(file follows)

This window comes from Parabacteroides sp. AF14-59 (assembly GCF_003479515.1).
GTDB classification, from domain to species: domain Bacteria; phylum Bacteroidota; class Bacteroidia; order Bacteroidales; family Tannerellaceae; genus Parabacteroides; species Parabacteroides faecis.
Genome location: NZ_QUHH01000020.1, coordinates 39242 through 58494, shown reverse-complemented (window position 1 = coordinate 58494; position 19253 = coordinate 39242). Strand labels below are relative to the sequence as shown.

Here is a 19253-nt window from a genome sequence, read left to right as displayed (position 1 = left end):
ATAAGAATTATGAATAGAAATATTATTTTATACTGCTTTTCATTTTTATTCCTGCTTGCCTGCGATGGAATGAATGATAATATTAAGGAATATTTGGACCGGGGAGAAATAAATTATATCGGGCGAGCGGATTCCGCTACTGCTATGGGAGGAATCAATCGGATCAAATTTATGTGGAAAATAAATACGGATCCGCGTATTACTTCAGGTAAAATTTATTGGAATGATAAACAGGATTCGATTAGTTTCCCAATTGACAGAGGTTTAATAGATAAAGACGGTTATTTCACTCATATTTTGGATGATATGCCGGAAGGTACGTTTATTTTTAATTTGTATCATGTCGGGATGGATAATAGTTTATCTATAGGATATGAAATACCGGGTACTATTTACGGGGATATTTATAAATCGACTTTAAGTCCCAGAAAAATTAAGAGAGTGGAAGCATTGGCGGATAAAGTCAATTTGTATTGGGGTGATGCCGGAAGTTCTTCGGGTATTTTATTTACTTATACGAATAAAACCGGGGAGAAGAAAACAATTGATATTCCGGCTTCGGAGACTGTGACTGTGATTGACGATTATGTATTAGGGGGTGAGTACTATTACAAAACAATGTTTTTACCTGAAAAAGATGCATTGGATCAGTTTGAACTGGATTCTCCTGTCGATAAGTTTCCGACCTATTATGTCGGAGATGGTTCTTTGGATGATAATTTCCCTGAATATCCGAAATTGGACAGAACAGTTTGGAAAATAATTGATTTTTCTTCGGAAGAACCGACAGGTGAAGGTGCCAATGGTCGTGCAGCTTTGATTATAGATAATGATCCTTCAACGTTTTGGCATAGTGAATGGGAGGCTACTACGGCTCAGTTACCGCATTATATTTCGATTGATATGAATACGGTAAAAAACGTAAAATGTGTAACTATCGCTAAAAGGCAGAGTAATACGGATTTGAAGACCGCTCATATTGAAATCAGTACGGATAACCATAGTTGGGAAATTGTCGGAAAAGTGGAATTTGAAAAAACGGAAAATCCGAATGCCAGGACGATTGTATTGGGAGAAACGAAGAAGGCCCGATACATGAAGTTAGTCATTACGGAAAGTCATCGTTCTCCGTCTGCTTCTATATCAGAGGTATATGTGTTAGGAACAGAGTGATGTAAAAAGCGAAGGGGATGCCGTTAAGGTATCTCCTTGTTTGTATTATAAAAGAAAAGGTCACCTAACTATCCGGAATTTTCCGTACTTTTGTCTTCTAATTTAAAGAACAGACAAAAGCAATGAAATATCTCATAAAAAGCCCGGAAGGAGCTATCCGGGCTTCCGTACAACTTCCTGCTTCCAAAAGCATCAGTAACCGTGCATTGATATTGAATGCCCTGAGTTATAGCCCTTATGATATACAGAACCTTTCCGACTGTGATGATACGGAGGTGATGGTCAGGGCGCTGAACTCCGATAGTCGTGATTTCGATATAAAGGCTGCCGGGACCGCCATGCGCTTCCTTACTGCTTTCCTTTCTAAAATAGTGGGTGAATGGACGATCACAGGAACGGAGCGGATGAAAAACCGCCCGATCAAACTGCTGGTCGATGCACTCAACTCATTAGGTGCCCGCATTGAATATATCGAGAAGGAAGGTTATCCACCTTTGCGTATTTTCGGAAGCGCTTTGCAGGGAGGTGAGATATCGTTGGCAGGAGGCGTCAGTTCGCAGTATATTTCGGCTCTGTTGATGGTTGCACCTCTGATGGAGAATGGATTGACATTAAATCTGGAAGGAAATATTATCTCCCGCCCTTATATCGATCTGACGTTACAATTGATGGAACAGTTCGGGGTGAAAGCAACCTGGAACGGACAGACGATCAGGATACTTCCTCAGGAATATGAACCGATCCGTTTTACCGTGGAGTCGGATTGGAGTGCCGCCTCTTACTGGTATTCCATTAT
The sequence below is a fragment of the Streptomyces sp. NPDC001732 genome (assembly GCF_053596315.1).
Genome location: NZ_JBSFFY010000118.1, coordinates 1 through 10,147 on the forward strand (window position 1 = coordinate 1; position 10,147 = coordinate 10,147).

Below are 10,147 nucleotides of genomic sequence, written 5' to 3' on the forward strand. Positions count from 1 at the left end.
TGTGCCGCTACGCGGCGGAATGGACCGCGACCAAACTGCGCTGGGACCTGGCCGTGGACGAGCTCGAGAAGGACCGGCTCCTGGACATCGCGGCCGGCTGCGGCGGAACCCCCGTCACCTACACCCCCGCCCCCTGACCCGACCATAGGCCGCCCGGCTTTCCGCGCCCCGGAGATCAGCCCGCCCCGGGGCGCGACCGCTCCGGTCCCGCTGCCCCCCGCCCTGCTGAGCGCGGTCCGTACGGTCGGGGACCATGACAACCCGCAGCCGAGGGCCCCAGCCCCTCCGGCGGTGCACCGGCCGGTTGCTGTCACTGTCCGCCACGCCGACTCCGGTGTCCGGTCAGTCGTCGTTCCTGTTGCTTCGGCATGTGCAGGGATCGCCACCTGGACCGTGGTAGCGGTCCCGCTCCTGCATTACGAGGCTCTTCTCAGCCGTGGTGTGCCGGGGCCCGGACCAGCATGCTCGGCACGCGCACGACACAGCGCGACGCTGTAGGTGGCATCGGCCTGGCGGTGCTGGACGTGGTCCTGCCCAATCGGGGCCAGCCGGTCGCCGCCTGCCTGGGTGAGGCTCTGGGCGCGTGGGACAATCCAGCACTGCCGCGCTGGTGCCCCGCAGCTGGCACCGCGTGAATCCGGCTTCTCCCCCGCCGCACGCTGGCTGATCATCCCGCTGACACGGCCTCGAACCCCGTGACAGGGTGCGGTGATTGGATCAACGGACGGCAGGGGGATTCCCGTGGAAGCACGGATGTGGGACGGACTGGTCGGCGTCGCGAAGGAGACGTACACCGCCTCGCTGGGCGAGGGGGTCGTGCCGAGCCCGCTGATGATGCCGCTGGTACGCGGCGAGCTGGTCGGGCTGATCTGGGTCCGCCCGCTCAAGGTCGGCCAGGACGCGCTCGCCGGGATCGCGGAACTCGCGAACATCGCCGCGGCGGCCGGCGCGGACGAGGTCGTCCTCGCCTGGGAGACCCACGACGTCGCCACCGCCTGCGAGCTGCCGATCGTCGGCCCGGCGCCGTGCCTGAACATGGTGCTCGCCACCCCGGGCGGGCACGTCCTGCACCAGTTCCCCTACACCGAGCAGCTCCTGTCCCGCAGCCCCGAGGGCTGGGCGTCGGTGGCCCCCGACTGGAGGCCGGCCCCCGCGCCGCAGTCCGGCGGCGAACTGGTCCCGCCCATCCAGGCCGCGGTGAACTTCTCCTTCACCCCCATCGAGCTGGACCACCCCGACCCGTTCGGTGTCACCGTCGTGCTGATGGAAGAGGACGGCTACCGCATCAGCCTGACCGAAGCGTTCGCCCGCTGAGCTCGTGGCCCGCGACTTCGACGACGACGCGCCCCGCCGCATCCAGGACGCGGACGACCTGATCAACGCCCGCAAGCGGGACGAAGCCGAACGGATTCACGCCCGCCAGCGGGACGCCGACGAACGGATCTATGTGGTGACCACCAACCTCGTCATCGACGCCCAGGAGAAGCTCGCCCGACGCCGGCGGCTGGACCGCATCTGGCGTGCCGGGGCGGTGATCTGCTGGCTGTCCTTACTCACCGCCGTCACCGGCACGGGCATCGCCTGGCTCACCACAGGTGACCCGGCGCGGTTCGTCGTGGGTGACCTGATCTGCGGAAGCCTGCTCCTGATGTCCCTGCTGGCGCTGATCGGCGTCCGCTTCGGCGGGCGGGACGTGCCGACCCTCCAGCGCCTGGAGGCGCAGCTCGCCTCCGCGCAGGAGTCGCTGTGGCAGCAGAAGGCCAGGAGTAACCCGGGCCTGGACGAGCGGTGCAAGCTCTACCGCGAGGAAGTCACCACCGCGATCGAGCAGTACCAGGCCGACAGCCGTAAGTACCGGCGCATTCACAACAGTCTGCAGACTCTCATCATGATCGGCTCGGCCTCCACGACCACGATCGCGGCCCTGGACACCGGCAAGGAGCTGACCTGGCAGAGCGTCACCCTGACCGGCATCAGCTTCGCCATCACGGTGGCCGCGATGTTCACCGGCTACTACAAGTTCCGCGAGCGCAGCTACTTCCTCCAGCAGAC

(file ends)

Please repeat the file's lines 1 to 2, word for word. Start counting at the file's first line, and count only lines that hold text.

This window comes from Parabacteroides sp. AF14-59 (assembly GCF_003479515.1).
GTDB classification, from domain to species: domain Bacteria; phylum Bacteroidota; class Bacteroidia; order Bacteroidales; family Tannerellaceae; genus Parabacteroides; species Parabacteroides faecis.